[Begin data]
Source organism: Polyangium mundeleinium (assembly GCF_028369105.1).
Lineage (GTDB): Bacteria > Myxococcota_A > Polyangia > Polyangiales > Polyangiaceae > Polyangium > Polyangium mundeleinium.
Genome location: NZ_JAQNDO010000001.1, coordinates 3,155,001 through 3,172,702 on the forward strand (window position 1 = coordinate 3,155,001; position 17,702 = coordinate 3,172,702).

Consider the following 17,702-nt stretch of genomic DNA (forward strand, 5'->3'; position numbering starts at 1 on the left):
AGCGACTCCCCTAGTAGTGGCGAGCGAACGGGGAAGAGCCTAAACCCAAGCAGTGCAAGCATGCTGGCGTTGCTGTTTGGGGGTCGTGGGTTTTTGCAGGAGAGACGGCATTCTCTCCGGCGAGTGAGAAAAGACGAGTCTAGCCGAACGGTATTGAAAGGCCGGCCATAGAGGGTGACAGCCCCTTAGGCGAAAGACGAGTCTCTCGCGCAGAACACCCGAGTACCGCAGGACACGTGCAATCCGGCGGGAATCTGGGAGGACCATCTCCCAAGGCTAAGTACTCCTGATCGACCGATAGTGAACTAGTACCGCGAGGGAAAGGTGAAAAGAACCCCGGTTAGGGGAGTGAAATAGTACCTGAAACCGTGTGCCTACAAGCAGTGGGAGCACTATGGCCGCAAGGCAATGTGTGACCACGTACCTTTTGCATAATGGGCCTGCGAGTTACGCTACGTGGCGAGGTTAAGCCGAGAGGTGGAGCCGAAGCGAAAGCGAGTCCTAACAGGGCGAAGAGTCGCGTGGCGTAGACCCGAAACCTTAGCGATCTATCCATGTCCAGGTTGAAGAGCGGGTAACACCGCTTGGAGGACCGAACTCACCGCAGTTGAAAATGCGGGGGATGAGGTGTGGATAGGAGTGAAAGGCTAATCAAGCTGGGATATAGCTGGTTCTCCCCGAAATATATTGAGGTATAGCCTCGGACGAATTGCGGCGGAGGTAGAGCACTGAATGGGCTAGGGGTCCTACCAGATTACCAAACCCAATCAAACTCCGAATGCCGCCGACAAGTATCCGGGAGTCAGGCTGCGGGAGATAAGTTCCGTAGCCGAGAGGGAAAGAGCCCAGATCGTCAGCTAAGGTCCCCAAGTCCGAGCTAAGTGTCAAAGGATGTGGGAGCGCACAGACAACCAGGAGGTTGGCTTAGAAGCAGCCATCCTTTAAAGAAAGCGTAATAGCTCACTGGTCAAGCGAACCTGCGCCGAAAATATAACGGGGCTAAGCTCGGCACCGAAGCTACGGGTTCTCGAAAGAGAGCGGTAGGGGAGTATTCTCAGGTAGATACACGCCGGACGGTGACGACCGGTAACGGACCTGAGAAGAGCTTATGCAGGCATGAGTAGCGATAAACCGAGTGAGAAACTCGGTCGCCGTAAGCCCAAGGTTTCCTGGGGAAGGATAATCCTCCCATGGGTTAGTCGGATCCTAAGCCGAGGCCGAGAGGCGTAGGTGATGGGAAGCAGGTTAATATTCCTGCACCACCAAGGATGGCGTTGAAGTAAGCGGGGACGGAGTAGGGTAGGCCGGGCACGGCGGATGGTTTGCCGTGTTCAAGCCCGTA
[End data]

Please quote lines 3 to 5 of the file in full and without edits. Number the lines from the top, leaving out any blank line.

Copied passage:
Genome location: NZ_JAQNDO010000001.1, coordinates 3,155,001 through 3,172,702 on the forward strand (window position 1 = coordinate 3,155,001; position 17,702 = coordinate 3,172,702).

Consider the following 17,702-nt stretch of genomic DNA (forward strand, 5'->3'; position numbering starts at 1 on the left):
AGCGACTCCCCTAGTAGTGGCGAGCGAACGGGGAAGAGCCTAAACCCAAGCAGTGCAAGCATGCTGGCGTTGCTGTTTGGGGGTCGTGGGTTTTTGCAGGAGAGACGGCATTCTCTCCGGCGAGTGAGAAAAGACGAGTCTAGCCGAACGGTATTGAAAGGCCGGCCATAGAGGGTGACAGCCCCTTAGGCGAAAGACGAGTCTCTCGCGCAGAACACCCGAGTACCGCAGGACACGTGCAATCCGGCGGGAATCTGGGAGGACCATCTCCCAAGGCTAAGTACTCCTGATCGACCGATAGTGAACTAGTACCGCGAGGGAAAGGTGAAAAGAACCCCGGTTAGGGGAGTGAAATAGTACCTGAAACCGTGTGCCTACAAGCAGTGGGAGCACTATGGCCGCAAGGCAATGTGTGACCACGTACCTTTTGCATAATGGGCCTGCGAGTTACGCTACGTGGCGAGGTTAAGCCGAGAGGTGGAGCCGAAGCGAAAGCGAGTCCTAACAGGGCGAAGAGTCGCGTGGCGTAGACCCGAAACCTTAGCGATCTATCCATGTCCAGGTTGAAGAGCGGGTAACACCGCTTGGAGGACCGAACTCACCGCAGTTGAAAATGCGGGGGATGAGGTGTGGATAGGAGTGAAAGGCTAATCAAGCTGGGATATAGCTGGTTCTCCCCGAAATATATTGAGGTATAGCCTCGGACGAATTGCGGCGGAGGTAGAGCACTGAATGGGCTAGGGGTCCTACCAGATTACCAAACCCAATCAAACTCCGAATGCCGCCGACAAGTATCCGGGAGTCAGGCTGCGGGAGATAAGTTCCGTAGCCGAGAGGGAAAGAGCCCAGATCGTCAGCTAAGGTCCCCAAGTCCGAGCTAAGTGTCAAAGGATGTGGGAGCGCACAGACAACCAGGAGGTTGGCTTAGAAGCAGCCATCCTTTAAAGAAAGCGTAATAGCTCACTGGTCAAGCGAACCTGCGCCGAAAATATAACGGGGCTAAGCTCGGCACCGAAGCTACGGGTTCTCGAAAGAGAGCGGTAGGGGAGTATTCTCAGGTAGATACACGCCGGACGGTGACGACCGGTAACGGACCTGAGAAGAGCTTATGCAGGCATGAGTAGCGATAAACCGAGTGAGAAACTCGGTCGCCGTAAGCCCAAGGTTTCCTGGGGAAGGATAATCCTCCCATGGGTTAGTCGGATCCTAAGCCGAGGCCGAGAGGCGTAGGTGATGGGAAGCAGGTTAATATTCCTGCACCACCAAGGATGGCGTTGAAGTAAGCGGGGACGGAGTAGGGTAGGCCGGGCACGGCGGATGGTTTGCCGTGTTCAAGCCCGTA